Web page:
In pursuance of the above strategical plan, Japan's main effort has been in the North, in order to conquer the five northern provinces, and westward through Inner Mongolia, which she hopes to use as a shield between Sovietized Outer Mongolia and China. In the North, Japan's most important gains in three months of fighting have been, in chronological order as follows: Marco Polo Bridge, July 7; Capture of Tientsin, July 30; Peiping seized August 8; Nankow Pass, captured September 2; Paotingfu captured September 25; Yenmen Pass, October 1; Shihchiachuang, October 27.

A glance at the map shows the reason why Russia is looking on from the North in grave concern, closely watching the Far Eastern war. Japanese armies are approaching Mongolia. The Trans-Siberian Railway, Russia's main life-line to the Pacific, runs for hundreds of miles close to the frontier of Manchukuo, which has been in Japanese possession since 1931. The Japanese have long regarded Siberia's Maritime Provinces, with the great base of Vladivostock at the southern tip, as a "dagger" pointing at the heart of the Japanese Empire. From this area, Russian bombing planes might spread death and destruction in Japanese cities, and Russian submarines might attempt to sever Japan's life-line with the Asiatic mainland across the Straight of Tshushima.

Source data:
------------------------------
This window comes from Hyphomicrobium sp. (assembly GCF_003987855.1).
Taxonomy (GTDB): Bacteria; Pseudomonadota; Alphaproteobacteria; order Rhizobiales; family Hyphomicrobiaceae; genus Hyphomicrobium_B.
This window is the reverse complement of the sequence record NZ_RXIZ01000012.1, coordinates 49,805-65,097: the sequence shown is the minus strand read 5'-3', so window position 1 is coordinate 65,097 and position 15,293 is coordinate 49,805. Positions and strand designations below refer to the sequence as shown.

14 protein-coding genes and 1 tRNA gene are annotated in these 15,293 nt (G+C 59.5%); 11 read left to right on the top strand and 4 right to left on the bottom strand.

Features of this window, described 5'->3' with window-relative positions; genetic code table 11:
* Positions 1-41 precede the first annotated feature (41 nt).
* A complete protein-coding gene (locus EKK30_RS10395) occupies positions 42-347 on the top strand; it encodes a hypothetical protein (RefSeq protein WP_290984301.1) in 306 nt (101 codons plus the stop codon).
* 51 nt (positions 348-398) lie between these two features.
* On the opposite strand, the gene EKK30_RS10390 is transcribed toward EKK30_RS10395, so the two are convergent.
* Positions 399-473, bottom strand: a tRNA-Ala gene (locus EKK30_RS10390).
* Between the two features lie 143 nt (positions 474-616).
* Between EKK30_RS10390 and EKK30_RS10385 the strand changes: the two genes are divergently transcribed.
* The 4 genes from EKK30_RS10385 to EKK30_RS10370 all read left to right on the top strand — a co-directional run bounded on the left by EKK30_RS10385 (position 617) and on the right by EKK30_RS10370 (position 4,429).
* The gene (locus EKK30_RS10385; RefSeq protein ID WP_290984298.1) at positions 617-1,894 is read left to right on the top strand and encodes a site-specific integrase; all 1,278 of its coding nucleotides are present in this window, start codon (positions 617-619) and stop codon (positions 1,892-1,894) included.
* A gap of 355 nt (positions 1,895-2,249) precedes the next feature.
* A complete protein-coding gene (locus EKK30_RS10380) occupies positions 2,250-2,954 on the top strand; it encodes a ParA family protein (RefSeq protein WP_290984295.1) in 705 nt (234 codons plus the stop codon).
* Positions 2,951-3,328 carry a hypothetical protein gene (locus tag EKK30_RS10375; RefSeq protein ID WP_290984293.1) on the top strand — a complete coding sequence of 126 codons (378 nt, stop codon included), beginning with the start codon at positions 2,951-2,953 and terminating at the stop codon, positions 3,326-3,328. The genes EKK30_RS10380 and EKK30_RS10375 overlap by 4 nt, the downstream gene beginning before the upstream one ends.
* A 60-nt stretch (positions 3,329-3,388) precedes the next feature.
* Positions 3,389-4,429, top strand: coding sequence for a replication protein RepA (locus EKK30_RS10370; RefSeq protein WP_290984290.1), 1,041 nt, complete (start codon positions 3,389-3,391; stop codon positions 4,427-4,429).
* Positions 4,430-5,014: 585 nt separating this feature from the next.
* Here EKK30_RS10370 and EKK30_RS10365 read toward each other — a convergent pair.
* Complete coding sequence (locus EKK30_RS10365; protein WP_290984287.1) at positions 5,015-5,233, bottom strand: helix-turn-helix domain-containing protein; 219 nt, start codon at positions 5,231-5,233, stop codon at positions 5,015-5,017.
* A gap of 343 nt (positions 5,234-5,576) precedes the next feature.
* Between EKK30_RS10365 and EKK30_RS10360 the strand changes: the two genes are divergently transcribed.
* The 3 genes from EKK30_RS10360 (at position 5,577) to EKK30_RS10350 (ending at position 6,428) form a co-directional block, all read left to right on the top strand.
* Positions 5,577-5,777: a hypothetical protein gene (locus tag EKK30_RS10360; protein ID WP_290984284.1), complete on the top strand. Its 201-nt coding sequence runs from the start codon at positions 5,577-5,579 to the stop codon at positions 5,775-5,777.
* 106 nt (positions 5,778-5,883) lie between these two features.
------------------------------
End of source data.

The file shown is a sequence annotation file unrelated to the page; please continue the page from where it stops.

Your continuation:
Source: Military News Arodthe World. Military Review Dec 1937.

Cheers. Raúl M 8-).
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Re: The Sino-Japanese War(Campaigns in detail)

Post by tigre » 25 Oct 2014 13:58

Hello to all :D; following with this report.......................

THE SINO-JAPANESE WAR. Japan strategical objectives.